The Fresh Loaf

News & Information for Amateur Bakers and Artisan Bread Enthusiasts

Good book (or resource in general) for making loaves/buns?

LeonP's picture

Good book (or resource in general) for making loaves/buns?

Hey all, so I had been making random youtube recipes for a little while and decided I wanted to get a bit more serious and picked up Ken Forkish's book as it came heavily recommended, however I now realize I didn't really understand what I was diving into and I have a better idea. While Forkish's recipes are cool and I've learned a lot from his book, I had my eyes more set on making the classic bâtards, rolls, buns, etc. than the DO styled breads (I also don't own a DO currently and in my area it's an investment that dwarves the other baking stuff I've invested in so far). I have a baking stone which I've been primarily been trying to use to fashion the FWSY recipes into baguettes, but it's not working out great for me currently some I'm wondering if there's some other book for me to consult. 

So with that in mind, does anyone have any books or sites they'd recommend? I am not sure if the big ones that come recommended (FWSY, Bread Baker's Apprentice, Tartine Bread) focus on this type as well, and I'm not even sure how to ask what I'm trying to ask at this point ("bâtard" is a very new word for me).


Thank you for any help and recommendations!

Lazy Loafer's picture
Lazy Loafer

Well, diving directly into Forkish is a bit daunting, for sure! I like Peter Reinhart's "artisan breads every day"; it has a lot of good recipes for all kinds of breads, from sourdough to rich breads and sandwich loaves.

America's Test Kitchen "Bread Illustrated" also has a wide range of techniques, recipes and tips, and the illustrations are very helpful.

If you are most interested in sourdough, Emmanuel Hadjiandreou's "How to Make Sourdough" is an excellent books with simple techniques and some very interesting recipes.

Do you have a library nearby where you can borrow some of these books, perhaps? Or you may be able to get them online used from Abe Books or Amazon, to minimize the cost in case you don't find them all that useful.

DanAyo's picture

One of my favorites is Bread, A baker’s book of techniques and recipes, by Jeffry Hamelman.,204,203,200_QL40_&dpSrc=srch

Book are great but don’t discount this forum. I have a gang of books. But when I think about it, I’ve learned WAY MORE on this forum.


mutantspace's picture

Dan Lepards Handmade Loaf is a classic as is Maggie Glezers Artisan Baking

dabrownman's picture

bought and paid for and then maintained in the most expensive way possible - in multi million dollar, near mausoleums, staffed with expensive book people who can help you find anything you want as long as you don't talk too loud or fast   I go there, read the bread books I want right easy as pie.  Quiet, comfy, with an unbelievable, massive pile after pile of bread books, hundreds really, that I do not even remember buying..... much less will I ever get around to reading them all.  They are neatly kept together in one place and I am not expected to clean up after myself either, or put the books away.   Those nice people won't even let me put then books away if I tried.  I'm surprised they even let me touch them - so generous and gracious they are.  Plus, I can take a few home with me if i want long as I promise to bring them back in a couple of weeks.  Who knew?  I never hardly see anyone else there either.  It's like having my own private library or something.   I have truly been blessed with the very best - can't beat it.  It did cost me dearly though, It wasn't cheap but I hear it is all going away pretty soon, but heck, until then, it is just there for me to enjoy..... so don't tell anyone.  Come to think of it.  I've got to go take some books back.  Turns out I've been doing stuff all wrong.  These loaner books were on how train a devoted apprentice to be your slave for life,  with them loving you for it and not up chucking on your bare toes or biting your ankles too often.  But now, finally, things will change around here once and for all.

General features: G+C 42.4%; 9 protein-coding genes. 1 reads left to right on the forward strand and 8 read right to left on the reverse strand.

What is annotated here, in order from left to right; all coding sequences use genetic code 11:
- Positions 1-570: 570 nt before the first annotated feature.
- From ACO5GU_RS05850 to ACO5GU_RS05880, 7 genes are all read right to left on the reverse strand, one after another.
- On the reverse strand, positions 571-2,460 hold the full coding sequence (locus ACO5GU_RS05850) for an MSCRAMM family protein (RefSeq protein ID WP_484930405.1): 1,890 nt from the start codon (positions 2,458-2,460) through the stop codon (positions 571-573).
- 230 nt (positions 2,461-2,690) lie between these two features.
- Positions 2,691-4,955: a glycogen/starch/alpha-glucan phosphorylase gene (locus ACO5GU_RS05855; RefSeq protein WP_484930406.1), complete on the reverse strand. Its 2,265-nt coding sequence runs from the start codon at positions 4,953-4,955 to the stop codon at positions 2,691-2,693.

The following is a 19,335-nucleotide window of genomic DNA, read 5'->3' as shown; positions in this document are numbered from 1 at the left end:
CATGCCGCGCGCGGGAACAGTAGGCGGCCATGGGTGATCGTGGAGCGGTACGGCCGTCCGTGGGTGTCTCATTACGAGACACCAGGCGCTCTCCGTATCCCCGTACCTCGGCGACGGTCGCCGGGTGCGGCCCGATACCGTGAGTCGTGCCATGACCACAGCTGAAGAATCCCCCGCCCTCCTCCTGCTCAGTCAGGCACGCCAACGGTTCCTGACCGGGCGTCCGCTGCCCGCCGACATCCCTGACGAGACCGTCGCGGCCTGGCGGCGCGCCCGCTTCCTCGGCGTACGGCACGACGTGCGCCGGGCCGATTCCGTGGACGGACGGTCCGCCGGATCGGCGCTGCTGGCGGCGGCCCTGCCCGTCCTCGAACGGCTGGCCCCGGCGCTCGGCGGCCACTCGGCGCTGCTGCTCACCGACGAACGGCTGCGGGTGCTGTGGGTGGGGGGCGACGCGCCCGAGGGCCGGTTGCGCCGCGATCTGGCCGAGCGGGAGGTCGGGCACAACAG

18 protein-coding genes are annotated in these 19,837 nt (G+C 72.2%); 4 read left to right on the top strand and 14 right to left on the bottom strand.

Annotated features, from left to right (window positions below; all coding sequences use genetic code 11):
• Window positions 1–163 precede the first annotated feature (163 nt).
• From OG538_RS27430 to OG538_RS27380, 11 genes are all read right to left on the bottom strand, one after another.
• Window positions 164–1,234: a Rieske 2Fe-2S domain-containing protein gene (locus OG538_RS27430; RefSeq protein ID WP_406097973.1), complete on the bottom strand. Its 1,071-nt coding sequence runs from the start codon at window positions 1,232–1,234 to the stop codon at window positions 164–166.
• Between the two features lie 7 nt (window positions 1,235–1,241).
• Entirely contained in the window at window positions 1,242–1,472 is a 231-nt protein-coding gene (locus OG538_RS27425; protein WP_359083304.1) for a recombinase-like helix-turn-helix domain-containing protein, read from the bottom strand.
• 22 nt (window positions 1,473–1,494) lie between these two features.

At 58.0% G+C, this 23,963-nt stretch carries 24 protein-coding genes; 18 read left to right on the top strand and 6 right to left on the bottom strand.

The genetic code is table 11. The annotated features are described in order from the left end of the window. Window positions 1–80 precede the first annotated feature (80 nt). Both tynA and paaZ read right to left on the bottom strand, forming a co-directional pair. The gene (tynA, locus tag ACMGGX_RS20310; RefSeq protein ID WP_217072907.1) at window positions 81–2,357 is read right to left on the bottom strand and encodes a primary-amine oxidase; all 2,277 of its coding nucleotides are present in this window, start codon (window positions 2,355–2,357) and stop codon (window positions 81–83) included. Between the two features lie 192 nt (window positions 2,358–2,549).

Had to come back and get my binoculars.  This library is located in a 110 acre riparian preserve and park with huge windows for bird watching of you get bored reading.

LeonP's picture

picked a few up and it looks like The Baker's Apprentice was 100% what I was looking for. List of bread form types, list of bread recipes and which recipes are good for which forms along with the typical intro segment that explains a lot of baking concepts.